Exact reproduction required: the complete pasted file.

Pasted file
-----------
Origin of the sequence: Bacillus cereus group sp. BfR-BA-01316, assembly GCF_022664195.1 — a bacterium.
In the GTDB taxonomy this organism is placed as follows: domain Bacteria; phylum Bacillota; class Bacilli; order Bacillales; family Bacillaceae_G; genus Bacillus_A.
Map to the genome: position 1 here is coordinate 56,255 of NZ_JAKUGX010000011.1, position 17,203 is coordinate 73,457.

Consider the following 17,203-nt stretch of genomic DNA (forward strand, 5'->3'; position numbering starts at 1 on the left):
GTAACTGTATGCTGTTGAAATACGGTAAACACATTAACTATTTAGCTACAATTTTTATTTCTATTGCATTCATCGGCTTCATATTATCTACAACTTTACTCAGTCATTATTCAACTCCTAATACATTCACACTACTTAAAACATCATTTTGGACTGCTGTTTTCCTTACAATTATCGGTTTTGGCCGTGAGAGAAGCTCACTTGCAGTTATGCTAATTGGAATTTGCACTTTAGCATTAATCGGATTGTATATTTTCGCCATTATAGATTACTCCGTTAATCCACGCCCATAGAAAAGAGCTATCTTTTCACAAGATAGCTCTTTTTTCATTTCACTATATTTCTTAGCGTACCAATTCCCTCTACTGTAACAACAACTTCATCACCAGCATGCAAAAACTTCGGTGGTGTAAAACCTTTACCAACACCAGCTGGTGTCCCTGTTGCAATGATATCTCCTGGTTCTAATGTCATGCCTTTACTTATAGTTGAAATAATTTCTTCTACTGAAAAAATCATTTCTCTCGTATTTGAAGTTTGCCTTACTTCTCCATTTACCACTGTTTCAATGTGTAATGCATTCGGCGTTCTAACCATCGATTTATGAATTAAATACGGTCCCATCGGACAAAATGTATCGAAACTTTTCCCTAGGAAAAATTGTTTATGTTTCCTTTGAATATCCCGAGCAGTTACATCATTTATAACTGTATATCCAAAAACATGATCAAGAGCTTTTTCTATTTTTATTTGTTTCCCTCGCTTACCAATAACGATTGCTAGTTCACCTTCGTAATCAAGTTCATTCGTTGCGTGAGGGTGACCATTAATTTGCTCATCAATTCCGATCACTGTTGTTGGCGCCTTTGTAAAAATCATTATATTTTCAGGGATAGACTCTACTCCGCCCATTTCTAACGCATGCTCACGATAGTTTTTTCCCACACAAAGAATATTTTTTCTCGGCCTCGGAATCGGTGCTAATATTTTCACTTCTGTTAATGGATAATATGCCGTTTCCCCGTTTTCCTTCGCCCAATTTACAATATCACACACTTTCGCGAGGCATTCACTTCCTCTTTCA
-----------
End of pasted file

Origin of the sequence: Bacillus cereus group sp. BfR-BA-01316, assembly GCF_022664195.1 — a bacterium.
In the GTDB taxonomy this organism is placed as follows: domain Bacteria; phylum Bacillota; class Bacilli; order Bacillales; family Bacillaceae_G; genus Bacillus_A.
Map to the genome: position 1 here is coordinate 56,255 of NZ_JAKUGX010000011.1, position 17,203 is coordinate 73,457.

Consider the following 17,203-nt stretch of genomic DNA (forward strand, 5'->3'; position numbering starts at 1 on the left):
GTAACTGTATGCTGTTGAAATACGGTAAACACATTAACTATTTAGCTACAATTTTTATTTCTATTGCATTCATCGGCTTCATATTATCTACAACTTTACTCAGTCATTATTCAACTCCTAATACATTCACACTACTTAAAACATCATTTTGGACTGCTGTTTTCCTTACAATTATCGGTTTTGGCCGTGAGAGAAGCTCACTTGCAGTTATGCTAATTGGAATTTGCACTTTAGCATTAATCGGATTGTATATTTTCGCCATTATAGATTACTCCGTTAATCCACGCCCATAGAAAAGAGCTATCTTTTCACAAGATAGCTCTTTTTTCATTTCACTATATTTCTTAGCGTACCAATTCCCTCTACTGTAACAACAACTTCATCACCAGCATGCAAAAACTTCGGTGGTGTAAAACCTTTACCAACACCAGCTGGTGTCCCTGTTGCAATGATATCTCCTGGTTCTAATGTCATGCCTTTACTTATAGTTGAAATAATTTCTTCTACTGAAAAAATCATTTCTCTCGTATTTGAAGTTTGCCTTACTTCTCCATTTACCACTGTTTCAATGTGTAATGCATTCGGCGTTCTAACCATCGATTTATGAATTAAATACGGTCCCATCGGACAAAATGTATCGAAACTTTTCCCTAGGAAAAATTGTTTATGTTTCCTTTGAATATCCCGAGCAGTTACATCATTTATAACTGTATATCCAAAAACATGATCAAGAGCTTTTTCTATTTTTATTTGTTTCCCTCGCTTACCAATAACGATTGCTAGTTCACCTTCGTAATCAAGTTCATTCGTTGCGTGAGGGTGACCATTAATTTGCTCATCAATTCCGATCACTGTTGTTGGCGCCTTTGTAAAAATCATTATATTTTCAGGGATAGACTCTACTCCGCCCATTTCTAACGCATGCTCACGATAGTTTTTTCCCACACAAAGAATATTTTTTCTCGGCCTCGGAATCGGTGCTAATATTTTCACTTCTGTTAATGGATAATATGCCGTTTCCCCGTTTTCCTTCGCCCAATTTACAATATCACACACTTTCGCGAGGCATTCACTTCCTCTTTCA